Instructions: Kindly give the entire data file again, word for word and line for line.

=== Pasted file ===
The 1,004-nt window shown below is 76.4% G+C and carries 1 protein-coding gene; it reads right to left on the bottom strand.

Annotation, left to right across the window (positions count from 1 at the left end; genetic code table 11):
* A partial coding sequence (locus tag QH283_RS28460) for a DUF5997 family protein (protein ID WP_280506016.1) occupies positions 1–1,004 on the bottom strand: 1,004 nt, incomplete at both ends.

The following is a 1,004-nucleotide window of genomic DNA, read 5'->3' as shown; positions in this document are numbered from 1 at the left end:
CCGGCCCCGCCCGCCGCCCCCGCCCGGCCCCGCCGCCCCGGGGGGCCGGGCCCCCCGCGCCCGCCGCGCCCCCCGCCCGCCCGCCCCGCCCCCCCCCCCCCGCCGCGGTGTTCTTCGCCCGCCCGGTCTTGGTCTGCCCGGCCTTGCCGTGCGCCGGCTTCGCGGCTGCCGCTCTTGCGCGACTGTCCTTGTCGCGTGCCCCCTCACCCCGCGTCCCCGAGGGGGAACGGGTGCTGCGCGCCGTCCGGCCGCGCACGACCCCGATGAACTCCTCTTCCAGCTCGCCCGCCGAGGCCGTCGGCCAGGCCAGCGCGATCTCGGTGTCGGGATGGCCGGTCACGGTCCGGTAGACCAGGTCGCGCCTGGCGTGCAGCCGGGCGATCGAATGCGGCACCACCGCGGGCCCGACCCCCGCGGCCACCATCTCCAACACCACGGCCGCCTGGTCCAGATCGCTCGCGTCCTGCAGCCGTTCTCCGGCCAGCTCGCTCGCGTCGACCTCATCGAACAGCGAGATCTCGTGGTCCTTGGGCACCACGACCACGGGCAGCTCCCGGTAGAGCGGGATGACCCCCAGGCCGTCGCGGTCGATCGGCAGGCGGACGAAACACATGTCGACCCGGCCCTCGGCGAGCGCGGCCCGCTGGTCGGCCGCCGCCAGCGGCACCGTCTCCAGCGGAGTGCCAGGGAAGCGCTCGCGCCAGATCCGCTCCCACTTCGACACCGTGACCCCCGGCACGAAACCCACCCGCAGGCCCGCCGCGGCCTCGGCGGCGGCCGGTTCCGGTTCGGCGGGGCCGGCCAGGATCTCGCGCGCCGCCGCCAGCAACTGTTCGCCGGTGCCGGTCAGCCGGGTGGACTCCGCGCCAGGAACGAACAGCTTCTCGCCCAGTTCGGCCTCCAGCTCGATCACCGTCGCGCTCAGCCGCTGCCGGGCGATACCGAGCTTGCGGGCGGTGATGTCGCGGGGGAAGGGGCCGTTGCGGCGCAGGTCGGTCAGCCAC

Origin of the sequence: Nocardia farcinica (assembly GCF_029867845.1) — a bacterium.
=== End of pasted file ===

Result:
The 1,004-nt window shown below is 76.4% G+C and carries 1 protein-coding gene; it reads right to left on the bottom strand.

Annotation, left to right across the window (positions count from 1 at the left end; genetic code table 11):
* A partial coding sequence (locus tag QH283_RS28460) for a DUF5997 family protein (protein ID WP_280506016.1) occupies positions 1–1,004 on the bottom strand: 1,004 nt, incomplete at both ends.

The following is a 1,004-nucleotide window of genomic DNA, read 5'->3' as shown; positions in this document are numbered from 1 at the left end:
CCGGCCCCGCCCGCCGCCCCCGCCCGGCCCCGCCGCCCCGGGGGGCCGGGCCCCCCGCGCCCGCCGCGCCCCCCGCCCGCCCGCCCCGCCCCCCCCCCCCCGCCGCGGTGTTCTTCGCCCGCCCGGTCTTGGTCTGCCCGGCCTTGCCGTGCGCCGGCTTCGCGGCTGCCGCTCTTGCGCGACTGTCCTTGTCGCGTGCCCCCTCACCCCGCGTCCCCGAGGGGGAACGGGTGCTGCGCGCCGTCCGGCCGCGCACGACCCCGATGAACTCCTCTTCCAGCTCGCCCGCCGAGGCCGTCGGCCAGGCCAGCGCGATCTCGGTGTCGGGATGGCCGGTCACGGTCCGGTAGACCAGGTCGCGCCTGGCGTGCAGCCGGGCGATCGAATGCGGCACCACCGCGGGCCCGACCCCCGCGGCCACCATCTCCAACACCACGGCCGCCTGGTCCAGATCGCTCGCGTCCTGCAGCCGTTCTCCGGCCAGCTCGCTCGCGTCGACCTCATCGAACAGCGAGATCTCGTGGTCCTTGGGCACCACGACCACGGGCAGCTCCCGGTAGAGCGGGATGACCCCCAGGCCGTCGCGGTCGATCGGCAGGCGGACGAAACACATGTCGACCCGGCCCTCGGCGAGCGCGGCCCGCTGGTCGGCCGCCGCCAGCGGCACCGTCTCCAGCGGAGTGCCAGGGAAGCGCTCGCGCCAGATCCGCTCCCACTTCGACACCGTGACCCCCGGCACGAAACCCACCCGCAGGCCCGCCGCGGCCTCGGCGGCGGCCGGTTCCGGTTCGGCGGGGCCGGCCAGGATCTCGCGCGCCGCCGCCAGCAACTGTTCGCCGGTGCCGGTCAGCCGGGTGGACTCCGCGCCAGGAACGAACAGCTTCTCGCCCAGTTCGGCCTCCAGCTCGATCACCGTCGCGCTCAGCCGCTGCCGGGCGATACCGAGCTTGCGGGCGGTGATGTCGCGGGGGAAGGGGCCGTTGCGGCGCAGGTCGGTCAGCCAC

Origin of the sequence: Nocardia farcinica (assembly GCF_029867845.1) — a bacterium.